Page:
How a Painting Begins
Posted by Jeralan on June 26, 2008 - 1:06pm
Categories: On the Walls

Claus Oldenburg, Tube and Contents-Prop from the performance

When I visit my family in Kansas City, Missouri, we usually try to visit the Nelson-Atkins Museum of Art. I know I’m home when I see Claes Oldenburg’s Shuttlecocks in front of the Nelson so I was very happy to see Tube and Contents–Prop from the performance "Massage" here at the Modern. The work of this Swedish artist who studied at the Art Institute of Chicago just makes me smile. He’s a pop art great. I love his take on everyday things.

With Tube and Contents he takes canvas, sewn fabric, cardboard, and a broom handle and creates a fun soft sculpture. Oldenburg captures red paint being squeezed out of a life size tube. He doesn’t paint, take a photograph, or make a video of this moment. He creates a soft sculpture instead. The artist also brings my attention to the fact that squeezing the paint out of the tube is the basic beginning of a painting. The paint then goes onto a blank canvas. However, in this piece, the canvas is the tube and its content is red paint. The paint and canvas become the art in this piece. Paint is no longer the material the artist uses on a canvas to make an artwork vibrant, dramatic, and realistic. The canvas is no longer just the item the artist paints on.

Usually the finished work that is rendered onto the canvas gets all of the attention, but is Oldenburg giving the paint and canvas their time to shine? We wouldn’t have Mark Rothko’s Light Cloud, Dark Cloud or Jackson Pollock’s Masqued Image if the paint wasn’t squeezed out of the tube and painted on the canvas, right? Oldenburg allows us to look at how a painting begins—literally. He portrays bright red paint coming out a squeezed tube. I can tell the tube has been squeezed intensely because of the way the artist folds the canvas over the broomstick. This reminds me of how I’ve folded over a tube of toothpaste trying to get at least a small amount onto the toothbrush because I haven’t gone to the market to buy another tube of toothpaste yet. However, Oldenburg’s tube appears to still be pretty full since the red paint comes out in a steady, uniform stream resulting in a colorful puddle.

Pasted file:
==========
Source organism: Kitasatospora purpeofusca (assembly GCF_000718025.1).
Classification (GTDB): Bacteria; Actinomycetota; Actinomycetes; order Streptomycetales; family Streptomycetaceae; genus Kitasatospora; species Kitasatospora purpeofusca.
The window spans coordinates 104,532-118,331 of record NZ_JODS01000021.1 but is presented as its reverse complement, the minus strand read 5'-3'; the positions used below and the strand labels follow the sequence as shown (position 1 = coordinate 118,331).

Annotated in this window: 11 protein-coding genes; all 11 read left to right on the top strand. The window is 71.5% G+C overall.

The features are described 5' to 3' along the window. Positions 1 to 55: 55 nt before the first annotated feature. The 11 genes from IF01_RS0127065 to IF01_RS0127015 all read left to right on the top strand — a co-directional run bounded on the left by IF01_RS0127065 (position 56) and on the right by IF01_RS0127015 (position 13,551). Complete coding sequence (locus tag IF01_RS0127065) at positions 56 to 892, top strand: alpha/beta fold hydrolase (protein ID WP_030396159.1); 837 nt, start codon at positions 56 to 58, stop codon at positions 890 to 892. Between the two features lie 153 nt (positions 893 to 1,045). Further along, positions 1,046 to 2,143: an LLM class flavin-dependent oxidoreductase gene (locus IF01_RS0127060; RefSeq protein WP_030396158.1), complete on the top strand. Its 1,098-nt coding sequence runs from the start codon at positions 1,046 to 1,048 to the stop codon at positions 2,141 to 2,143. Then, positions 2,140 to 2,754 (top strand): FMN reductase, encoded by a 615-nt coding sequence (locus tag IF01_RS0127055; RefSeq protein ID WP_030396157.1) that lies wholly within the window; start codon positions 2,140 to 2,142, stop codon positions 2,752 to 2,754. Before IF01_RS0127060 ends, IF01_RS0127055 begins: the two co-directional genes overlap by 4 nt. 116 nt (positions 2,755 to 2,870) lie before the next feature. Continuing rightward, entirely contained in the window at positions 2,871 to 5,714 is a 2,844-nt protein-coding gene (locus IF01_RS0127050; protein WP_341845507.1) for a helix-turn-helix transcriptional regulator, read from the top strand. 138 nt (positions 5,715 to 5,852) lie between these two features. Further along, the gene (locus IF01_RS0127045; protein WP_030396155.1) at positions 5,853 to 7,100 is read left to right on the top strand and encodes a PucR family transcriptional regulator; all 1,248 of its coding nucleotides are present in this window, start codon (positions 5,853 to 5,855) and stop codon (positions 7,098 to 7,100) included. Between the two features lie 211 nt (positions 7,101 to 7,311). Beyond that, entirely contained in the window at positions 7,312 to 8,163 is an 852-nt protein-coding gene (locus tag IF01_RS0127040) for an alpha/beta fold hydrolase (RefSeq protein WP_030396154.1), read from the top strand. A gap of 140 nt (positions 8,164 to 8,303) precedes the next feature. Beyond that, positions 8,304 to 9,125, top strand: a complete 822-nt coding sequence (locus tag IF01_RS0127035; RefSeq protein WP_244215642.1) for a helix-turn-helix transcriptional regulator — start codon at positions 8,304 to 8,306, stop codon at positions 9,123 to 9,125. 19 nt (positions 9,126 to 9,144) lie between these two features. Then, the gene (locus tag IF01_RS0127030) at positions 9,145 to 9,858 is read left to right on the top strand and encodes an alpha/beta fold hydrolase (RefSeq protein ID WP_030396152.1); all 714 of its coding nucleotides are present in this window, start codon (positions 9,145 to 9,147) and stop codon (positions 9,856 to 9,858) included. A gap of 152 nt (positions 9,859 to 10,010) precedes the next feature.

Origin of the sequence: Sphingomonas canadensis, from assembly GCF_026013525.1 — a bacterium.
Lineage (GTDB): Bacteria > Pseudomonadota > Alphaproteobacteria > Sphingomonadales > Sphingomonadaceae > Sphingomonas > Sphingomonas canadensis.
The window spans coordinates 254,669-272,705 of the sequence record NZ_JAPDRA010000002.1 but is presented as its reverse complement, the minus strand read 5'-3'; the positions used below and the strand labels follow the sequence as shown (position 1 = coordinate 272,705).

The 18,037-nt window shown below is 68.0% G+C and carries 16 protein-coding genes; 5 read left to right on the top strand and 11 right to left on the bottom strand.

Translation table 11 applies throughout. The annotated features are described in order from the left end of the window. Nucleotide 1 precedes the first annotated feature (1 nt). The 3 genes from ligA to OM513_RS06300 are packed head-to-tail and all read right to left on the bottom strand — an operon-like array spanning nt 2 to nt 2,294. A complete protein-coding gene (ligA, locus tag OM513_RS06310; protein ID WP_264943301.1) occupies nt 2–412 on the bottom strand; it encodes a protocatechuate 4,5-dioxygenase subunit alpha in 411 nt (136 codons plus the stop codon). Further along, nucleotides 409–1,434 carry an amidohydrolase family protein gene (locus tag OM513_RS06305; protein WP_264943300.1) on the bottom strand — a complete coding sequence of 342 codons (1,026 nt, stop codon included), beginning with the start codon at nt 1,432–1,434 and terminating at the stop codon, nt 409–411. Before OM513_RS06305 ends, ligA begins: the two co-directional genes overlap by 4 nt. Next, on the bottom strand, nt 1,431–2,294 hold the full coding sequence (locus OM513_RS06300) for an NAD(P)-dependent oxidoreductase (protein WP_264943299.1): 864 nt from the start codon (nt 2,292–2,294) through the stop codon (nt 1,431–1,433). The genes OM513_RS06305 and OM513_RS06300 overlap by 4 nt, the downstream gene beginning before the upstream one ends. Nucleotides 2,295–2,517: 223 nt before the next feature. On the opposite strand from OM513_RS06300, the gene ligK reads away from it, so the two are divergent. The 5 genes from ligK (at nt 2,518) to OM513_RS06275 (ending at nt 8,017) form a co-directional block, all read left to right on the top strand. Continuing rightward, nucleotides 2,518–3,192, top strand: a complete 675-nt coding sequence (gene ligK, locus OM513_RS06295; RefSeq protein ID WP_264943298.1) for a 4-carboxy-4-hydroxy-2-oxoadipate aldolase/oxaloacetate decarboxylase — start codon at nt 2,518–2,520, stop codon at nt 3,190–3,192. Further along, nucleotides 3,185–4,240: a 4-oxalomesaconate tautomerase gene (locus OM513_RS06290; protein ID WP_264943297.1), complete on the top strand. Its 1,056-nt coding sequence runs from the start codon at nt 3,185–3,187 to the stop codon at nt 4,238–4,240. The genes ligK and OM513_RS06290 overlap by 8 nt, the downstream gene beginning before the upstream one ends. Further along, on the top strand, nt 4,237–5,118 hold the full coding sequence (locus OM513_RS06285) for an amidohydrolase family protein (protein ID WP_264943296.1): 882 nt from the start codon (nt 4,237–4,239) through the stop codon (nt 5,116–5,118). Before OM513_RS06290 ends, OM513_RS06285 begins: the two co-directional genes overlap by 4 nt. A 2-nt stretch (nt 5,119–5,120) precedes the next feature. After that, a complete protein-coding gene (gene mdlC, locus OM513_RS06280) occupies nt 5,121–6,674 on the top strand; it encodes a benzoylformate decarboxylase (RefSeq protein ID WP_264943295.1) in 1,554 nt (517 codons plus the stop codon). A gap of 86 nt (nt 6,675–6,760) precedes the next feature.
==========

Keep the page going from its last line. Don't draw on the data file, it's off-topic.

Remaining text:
The paint is ready and waiting to be used by the artist. Will the paint become a great masterpiece or a failure once it’s on the canvas? What will inspire the artist to use the red paint? Will it be a red rose, the red cheeks of a small child, or the shades of red in a sunset? I think Oldenburg leaves that for us to decide.

What do you think the red puddle of paint will become? What do you ultimately think of this Swede’s soft sculpture?